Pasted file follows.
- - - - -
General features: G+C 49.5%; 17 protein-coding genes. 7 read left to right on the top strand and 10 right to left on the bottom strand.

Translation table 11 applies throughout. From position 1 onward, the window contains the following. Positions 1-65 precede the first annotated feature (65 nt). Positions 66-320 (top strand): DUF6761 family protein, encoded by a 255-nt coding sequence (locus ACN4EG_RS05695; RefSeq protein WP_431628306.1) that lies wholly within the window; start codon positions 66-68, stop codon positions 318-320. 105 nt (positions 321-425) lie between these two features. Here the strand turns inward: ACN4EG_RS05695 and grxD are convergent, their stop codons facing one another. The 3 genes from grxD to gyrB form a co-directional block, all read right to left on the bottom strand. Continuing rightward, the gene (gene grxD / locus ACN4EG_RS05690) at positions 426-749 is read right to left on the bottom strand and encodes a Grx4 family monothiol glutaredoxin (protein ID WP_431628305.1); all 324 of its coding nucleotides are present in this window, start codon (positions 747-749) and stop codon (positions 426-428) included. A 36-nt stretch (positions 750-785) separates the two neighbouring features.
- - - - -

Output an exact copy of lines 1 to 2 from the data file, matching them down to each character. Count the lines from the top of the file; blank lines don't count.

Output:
General features: G+C 49.5%; 17 protein-coding genes. 7 read left to right on the top strand and 10 right to left on the bottom strand.

Translation table 11 applies throughout. From position 1 onward, the window contains the following. Positions 1-65 precede the first annotated feature (65 nt). Positions 66-320 (top strand): DUF6761 family protein, encoded by a 255-nt coding sequence (locus ACN4EG_RS05695; RefSeq protein WP_431628306.1) that lies wholly within the window; start codon positions 66-68, stop codon positions 318-320. 105 nt (positions 321-425) lie between these two features. Here the strand turns inward: ACN4EG_RS05695 and grxD are convergent, their stop codons facing one another. The 3 genes from grxD to gyrB form a co-directional block, all read right to left on the bottom strand. Continuing rightward, the gene (gene grxD / locus ACN4EG_RS05690) at positions 426-749 is read right to left on the bottom strand and encodes a Grx4 family monothiol glutaredoxin (protein ID WP_431628305.1); all 324 of its coding nucleotides are present in this window, start codon (positions 747-749) and stop codon (positions 426-428) included. A 36-nt stretch (positions 750-785) separates the two neighbouring features.